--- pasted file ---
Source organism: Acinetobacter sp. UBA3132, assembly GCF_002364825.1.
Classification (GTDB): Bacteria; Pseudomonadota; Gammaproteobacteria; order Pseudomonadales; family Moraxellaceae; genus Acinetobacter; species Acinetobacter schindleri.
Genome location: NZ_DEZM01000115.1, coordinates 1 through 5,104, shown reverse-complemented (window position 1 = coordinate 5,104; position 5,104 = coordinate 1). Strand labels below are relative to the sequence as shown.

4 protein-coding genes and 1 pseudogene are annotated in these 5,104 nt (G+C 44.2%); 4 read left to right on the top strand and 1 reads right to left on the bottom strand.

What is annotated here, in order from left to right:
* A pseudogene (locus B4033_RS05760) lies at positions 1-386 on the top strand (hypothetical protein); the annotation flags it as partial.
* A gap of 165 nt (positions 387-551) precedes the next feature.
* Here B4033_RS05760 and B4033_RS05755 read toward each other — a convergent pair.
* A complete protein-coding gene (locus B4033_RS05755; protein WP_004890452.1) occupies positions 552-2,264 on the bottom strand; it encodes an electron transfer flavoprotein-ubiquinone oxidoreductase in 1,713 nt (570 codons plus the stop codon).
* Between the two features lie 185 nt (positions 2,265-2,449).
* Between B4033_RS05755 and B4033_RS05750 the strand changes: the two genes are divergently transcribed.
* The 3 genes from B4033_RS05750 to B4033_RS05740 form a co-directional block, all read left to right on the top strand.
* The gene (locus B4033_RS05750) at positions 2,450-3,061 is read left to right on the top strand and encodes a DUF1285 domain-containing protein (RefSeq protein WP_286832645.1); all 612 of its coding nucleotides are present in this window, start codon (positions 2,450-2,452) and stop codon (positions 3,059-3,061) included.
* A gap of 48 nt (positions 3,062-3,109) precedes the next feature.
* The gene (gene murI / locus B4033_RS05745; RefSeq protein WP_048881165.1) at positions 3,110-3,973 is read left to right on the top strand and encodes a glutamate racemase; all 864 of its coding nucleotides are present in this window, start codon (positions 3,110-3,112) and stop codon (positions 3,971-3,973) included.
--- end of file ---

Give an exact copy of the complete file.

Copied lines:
Source organism: Acinetobacter sp. UBA3132, assembly GCF_002364825.1.
Classification (GTDB): Bacteria; Pseudomonadota; Gammaproteobacteria; order Pseudomonadales; family Moraxellaceae; genus Acinetobacter; species Acinetobacter schindleri.
Genome location: NZ_DEZM01000115.1, coordinates 1 through 5,104, shown reverse-complemented (window position 1 = coordinate 5,104; position 5,104 = coordinate 1). Strand labels below are relative to the sequence as shown.

4 protein-coding genes and 1 pseudogene are annotated in these 5,104 nt (G+C 44.2%); 4 read left to right on the top strand and 1 reads right to left on the bottom strand.

What is annotated here, in order from left to right:
* A pseudogene (locus B4033_RS05760) lies at positions 1-386 on the top strand (hypothetical protein); the annotation flags it as partial.
* A gap of 165 nt (positions 387-551) precedes the next feature.
* Here B4033_RS05760 and B4033_RS05755 read toward each other — a convergent pair.
* A complete protein-coding gene (locus B4033_RS05755; protein WP_004890452.1) occupies positions 552-2,264 on the bottom strand; it encodes an electron transfer flavoprotein-ubiquinone oxidoreductase in 1,713 nt (570 codons plus the stop codon).
* Between the two features lie 185 nt (positions 2,265-2,449).
* Between B4033_RS05755 and B4033_RS05750 the strand changes: the two genes are divergently transcribed.
* The 3 genes from B4033_RS05750 to B4033_RS05740 form a co-directional block, all read left to right on the top strand.
* The gene (locus B4033_RS05750) at positions 2,450-3,061 is read left to right on the top strand and encodes a DUF1285 domain-containing protein (RefSeq protein WP_286832645.1); all 612 of its coding nucleotides are present in this window, start codon (positions 2,450-2,452) and stop codon (positions 3,059-3,061) included.
* A gap of 48 nt (positions 3,062-3,109) precedes the next feature.
* The gene (gene murI / locus B4033_RS05745; RefSeq protein WP_048881165.1) at positions 3,110-3,973 is read left to right on the top strand and encodes a glutamate racemase; all 864 of its coding nucleotides are present in this window, start codon (positions 3,110-3,112) and stop codon (positions 3,971-3,973) included.